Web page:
3. Make sure you and your stuff end up in the same place.  As anyone whose ever had a tight connection in O'Hare or LAX or Denver over the holidays can attest, the chances of your checked bag and your body ending up in the same location at the same time is highly unlikely.  Sure, it stinks to end up at your destination without your bag, even worse is to say, spend the night on the floor of LaGuardia without even a toothbrush or extra layer to keep you comfortable.

4. You have your hands free for kids (or pets).  Let's be honest, traveling as an individual is enough of a challenge over the holidays.  The added task of keeping small humans (or animals) packed, fed and generally content is made infinitely easier when you have both hands available.  This means crying kids can be soothed and butts can be wiped all without having to constantly drop and adjust the bags you'd otherwise be holding.

5. You can find everything.  No more doing the "oh shit which pocket/pouch/bag is my boarding pass in" dance.  Fewer items all contained in one organized space makes everything instantly accessible.

6. It's an instant upgrade.  Instead of paying $149 for a few more inches of legroom, you can immediately gain a foot of space by placing your small duffel or backpack in the overhead compartment, leaving your feet free to stretch out.  Or, since it is the holidays, you could even choose to be ultra-generous by easily fitting your bag under your feet, leaving space for the single parents traveling with kids or all the noobs who haven't yet figured out the joys of traveling light.

"The ease of traveling lightly is as much a psychic experience as it is a physical one."

7. You have the mental space to be present.  Holiday travel is hard: airports are full, the days are dark, expectations loom.  The ease of traveling lightly is as much a psychic experience as it is a physical one.  Time slows when you have less to manage or keep track.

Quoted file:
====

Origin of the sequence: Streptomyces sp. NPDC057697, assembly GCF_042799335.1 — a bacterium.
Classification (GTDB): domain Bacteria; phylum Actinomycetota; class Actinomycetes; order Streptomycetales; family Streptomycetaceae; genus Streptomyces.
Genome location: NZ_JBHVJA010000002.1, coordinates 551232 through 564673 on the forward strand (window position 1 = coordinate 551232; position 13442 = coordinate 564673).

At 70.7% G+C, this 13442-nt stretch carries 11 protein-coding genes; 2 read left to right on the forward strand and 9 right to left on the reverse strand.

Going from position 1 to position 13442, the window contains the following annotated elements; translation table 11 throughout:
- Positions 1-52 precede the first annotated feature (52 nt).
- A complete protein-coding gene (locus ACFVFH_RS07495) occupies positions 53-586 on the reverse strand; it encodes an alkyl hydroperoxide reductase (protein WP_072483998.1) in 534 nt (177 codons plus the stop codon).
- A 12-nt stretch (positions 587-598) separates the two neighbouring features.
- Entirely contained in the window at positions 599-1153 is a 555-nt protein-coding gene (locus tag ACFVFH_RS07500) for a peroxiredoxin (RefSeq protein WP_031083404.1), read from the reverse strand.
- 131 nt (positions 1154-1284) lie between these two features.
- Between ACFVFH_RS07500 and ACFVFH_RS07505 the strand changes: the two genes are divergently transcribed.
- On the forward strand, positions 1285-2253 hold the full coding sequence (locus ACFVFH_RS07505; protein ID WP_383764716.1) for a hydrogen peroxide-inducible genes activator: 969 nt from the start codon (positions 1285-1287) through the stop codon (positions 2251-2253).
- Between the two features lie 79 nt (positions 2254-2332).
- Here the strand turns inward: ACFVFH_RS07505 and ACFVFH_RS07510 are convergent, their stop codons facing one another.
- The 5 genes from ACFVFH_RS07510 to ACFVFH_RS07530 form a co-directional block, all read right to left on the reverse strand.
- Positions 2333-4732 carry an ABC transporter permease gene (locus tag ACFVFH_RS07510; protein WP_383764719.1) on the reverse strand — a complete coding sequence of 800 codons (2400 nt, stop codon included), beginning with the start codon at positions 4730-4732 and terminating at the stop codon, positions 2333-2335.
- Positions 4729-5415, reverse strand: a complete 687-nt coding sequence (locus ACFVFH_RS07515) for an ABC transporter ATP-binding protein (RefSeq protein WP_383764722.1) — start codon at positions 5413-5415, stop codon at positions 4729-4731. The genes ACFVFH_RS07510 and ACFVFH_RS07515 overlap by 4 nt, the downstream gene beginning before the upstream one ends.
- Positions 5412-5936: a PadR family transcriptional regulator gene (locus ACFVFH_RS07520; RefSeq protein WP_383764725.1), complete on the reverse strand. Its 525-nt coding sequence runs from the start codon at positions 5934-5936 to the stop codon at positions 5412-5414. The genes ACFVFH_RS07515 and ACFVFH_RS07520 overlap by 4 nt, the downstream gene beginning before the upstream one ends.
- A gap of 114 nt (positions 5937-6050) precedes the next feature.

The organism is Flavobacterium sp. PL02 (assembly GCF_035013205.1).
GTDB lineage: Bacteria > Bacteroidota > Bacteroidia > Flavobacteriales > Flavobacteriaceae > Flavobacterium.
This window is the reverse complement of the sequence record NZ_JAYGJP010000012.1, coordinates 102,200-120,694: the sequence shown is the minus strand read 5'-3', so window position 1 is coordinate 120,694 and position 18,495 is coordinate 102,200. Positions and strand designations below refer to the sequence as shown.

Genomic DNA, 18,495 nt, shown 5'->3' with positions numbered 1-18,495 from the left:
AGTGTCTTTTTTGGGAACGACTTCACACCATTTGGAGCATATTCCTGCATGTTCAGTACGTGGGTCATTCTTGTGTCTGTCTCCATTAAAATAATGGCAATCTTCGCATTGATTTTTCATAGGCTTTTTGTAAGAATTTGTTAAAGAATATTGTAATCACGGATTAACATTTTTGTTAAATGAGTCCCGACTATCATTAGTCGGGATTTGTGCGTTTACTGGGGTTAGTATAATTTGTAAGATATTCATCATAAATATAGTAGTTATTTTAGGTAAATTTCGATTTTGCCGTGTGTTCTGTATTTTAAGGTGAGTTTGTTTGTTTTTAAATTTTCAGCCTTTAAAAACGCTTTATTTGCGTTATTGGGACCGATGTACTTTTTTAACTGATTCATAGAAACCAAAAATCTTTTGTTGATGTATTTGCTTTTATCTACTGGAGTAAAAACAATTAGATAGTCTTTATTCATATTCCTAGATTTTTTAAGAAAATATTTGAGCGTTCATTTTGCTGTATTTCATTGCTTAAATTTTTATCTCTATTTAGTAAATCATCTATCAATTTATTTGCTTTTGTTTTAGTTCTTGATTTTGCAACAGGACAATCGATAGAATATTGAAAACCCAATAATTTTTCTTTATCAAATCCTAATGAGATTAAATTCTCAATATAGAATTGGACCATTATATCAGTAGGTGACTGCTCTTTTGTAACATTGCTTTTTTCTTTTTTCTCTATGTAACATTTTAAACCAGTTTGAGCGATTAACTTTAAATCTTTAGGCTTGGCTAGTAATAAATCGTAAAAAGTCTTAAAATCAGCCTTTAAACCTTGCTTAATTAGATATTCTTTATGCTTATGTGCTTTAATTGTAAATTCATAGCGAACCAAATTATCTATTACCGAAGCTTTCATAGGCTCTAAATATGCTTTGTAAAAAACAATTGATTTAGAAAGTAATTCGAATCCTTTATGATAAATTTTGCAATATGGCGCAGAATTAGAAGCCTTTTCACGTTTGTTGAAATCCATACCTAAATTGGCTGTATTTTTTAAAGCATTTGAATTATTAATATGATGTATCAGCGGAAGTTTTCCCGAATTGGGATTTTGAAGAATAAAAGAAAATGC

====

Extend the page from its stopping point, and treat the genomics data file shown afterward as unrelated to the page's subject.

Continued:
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Image // via

You're convinced?  Awesome, now let's dig into:

How to Pack Light for the Holidays

Let your container be your guide.  I've found that no matter the size of the bag I choose, I end up filling it.  So choose a small duffel or medium sized backpack and, as Tim Gunn would say, make it work.

Choose a palette of durable basics.  This is the key to any attempt at packing lightly.  Bringing a whole new outfit for everyday of a trip adds up when you're gone for longer than a night or two.  Instead, selecting a couple classic pieces with can be worn multiple times and layered with each other means you can get away with packing less.  

Be super strategic about specialty clothing.  On holiday trips it's common to have special events.  Whether that be a holiday cocktail party, family religious services or a New Year's Day brunch, these events can call for a more specific style of dress.  Pick out an outfit whose components can be worn separately and more casually or put together again for normal days.

Eliminate as many pairs of shoes as you can.  Shoes are space killers.  A pair of men's athletic shoes or women's boots can take up half a small carry-on.  Wear your bulkiest shoes on the plane and commit to bringing no more than one additional pair.  I tend to wear a comfortable pair of leather boots and use them for every single occasion.

Create a travel toiletry kit.  It surprises me just how many people opt to check their bags so that they can bring full-sized toiletries with them.  Purchasing a few refillable containers is inexpensive and quickly checking to see that their filled before each trip takes just a minute.  Invest the $5 and 10 minutes now to set up your travel systems and you'll save that time and money multiple times over on your very first non-checked bag.  

Plan on doing laundry while you're there instead of bringing multiples.  If you're staying with family or at an airbnb, chances are you'll have access to full laundry facilities -- use them!  Even if you're staying in a hotel you can easily wash socks, underwear, exercise clothes and base layers in a bathroom sink or shower.

Borrow from your hosts.  Now this might not work for everyone, but if you're lucky enough to have relatives who are your size and not afraid of cooties, this can be huge.  For me, I borrow my mom's running shoes if it turns out that I want to run in the Polar Vortex streets of Chicago or (much more likely) so I can take a class taught by one of my very talented siblings.  In the past I've borrowed a super heavy winter from my little sister (when I still lived in California and didn't own one) and pjs from my older sister.

How do you save space when you travel?  Please share below!